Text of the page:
And when thou prayest, thou shalt not be as the hypocrites are: for they love to pray standing in the synagogues and in the corners of the streets, that they may be seen of men. Verily I say unto you, They have their reward. But thou, when thou prayest, enter into thy closet, and when thou hast shut thy door, pray to thy Father Which is in secret; and thy Father Which seeth in secret shall reward thee openly. But when ye pray, use not vain repetitions, as the heathen do: for they think that they shall be heard for their much speaking. Be not ye therefore like unto them: for your Father knoweth what things ye have need of, before ye ask Him. After this manner therefore pray ye: Our Father Which art in Heaven, Hallowed be Thy name. Thy Kingdom come, Thy will be done in earth, as it is in Heaven. Give us this day our daily bread. And forgive us our debts, as we forgive our debtors. And lead us not into temptation, but deliver us from evil: For Thine is the Kingdom, and the power, and the glory, for ever. Amen (Mt. 6:5–13). For if ye forgive men their trespasses, your Heavenly Father will also forgive you: But if ye forgive not men their trespasses, neither will your Father forgive your trespasses, the Lord added in explanation of the fifth petition of the Lord’s Prayer. St. Dmitry of Rostov has a wonderful teaching on prayer in his book The Inner Man Who Prays in Secret. And the Lord’s Prayer is explained in the teaching of St. Tikhon of Zadonsk in the book, On Prayer, or the Invocation of God. Also see, Teaching on the Lord’s Prayer, published by St. Panteleimon’s Monastery on Mt. Athos in 1898.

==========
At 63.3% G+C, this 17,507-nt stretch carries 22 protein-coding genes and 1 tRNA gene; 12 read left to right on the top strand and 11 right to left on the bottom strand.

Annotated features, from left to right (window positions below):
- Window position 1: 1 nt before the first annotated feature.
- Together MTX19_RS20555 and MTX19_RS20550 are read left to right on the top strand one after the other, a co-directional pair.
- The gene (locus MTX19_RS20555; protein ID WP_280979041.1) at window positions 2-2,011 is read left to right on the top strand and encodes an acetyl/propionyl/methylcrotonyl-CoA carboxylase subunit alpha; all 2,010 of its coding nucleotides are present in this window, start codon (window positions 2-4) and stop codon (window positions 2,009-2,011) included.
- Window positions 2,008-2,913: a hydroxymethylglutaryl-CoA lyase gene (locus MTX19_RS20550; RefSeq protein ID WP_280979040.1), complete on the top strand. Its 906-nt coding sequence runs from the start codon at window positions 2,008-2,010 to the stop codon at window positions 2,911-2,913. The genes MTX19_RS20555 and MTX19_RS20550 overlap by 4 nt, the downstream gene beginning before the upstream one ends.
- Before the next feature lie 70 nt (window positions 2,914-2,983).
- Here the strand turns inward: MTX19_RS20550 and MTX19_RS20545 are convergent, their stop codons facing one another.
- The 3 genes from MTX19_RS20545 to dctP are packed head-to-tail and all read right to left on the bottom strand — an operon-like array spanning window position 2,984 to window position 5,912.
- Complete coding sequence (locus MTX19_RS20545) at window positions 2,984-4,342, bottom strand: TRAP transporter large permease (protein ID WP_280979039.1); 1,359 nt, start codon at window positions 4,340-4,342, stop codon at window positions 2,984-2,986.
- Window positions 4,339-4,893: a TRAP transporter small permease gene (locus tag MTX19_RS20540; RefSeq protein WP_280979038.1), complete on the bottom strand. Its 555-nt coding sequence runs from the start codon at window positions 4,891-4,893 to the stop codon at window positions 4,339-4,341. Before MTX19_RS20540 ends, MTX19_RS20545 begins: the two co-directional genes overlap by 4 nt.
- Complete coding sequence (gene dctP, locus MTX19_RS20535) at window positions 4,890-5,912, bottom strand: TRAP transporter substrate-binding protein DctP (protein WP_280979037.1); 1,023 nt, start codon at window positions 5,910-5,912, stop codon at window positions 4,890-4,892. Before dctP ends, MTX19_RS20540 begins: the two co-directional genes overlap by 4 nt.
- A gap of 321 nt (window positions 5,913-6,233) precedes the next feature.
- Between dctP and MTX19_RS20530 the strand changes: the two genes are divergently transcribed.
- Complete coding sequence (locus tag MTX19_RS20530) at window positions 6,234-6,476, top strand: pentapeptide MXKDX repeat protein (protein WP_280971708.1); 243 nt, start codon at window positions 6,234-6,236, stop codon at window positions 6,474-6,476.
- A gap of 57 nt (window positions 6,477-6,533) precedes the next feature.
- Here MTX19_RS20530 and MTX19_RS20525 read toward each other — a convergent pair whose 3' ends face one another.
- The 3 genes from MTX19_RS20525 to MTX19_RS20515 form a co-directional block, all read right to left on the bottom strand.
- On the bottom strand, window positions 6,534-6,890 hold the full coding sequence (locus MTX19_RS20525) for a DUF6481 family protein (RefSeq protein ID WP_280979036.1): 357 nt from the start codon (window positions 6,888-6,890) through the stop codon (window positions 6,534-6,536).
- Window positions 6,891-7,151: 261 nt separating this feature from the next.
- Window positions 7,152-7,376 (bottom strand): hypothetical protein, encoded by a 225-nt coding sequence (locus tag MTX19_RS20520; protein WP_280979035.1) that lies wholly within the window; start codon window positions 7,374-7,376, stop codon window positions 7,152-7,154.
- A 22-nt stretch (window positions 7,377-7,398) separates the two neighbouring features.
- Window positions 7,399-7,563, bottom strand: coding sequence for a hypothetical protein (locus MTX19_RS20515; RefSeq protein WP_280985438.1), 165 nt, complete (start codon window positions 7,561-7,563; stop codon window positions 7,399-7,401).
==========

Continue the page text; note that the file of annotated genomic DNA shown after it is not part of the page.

But thou, when thou fastest, anoint thine head, and wash thy face; That thou appear not unto men to fast, but unto thy Father Which is in secret: and thy Father, Which seeth in secret, shall reward thee openly (Mt. 6:17–18). The Lord commands us to give alms, to pray, and to fast in secret, warning us against our sinister inclination to comfort ourselves and enjoy human praise, fearing that this inclination, carefully concealed, not only from men, but even from ourselves, might lead us to pharisaic hypocrisy, which is content with human praise—not caring and not thinking about our Heavenly Father’s reward. It’s clear how offensive this is to God and how destructive for us!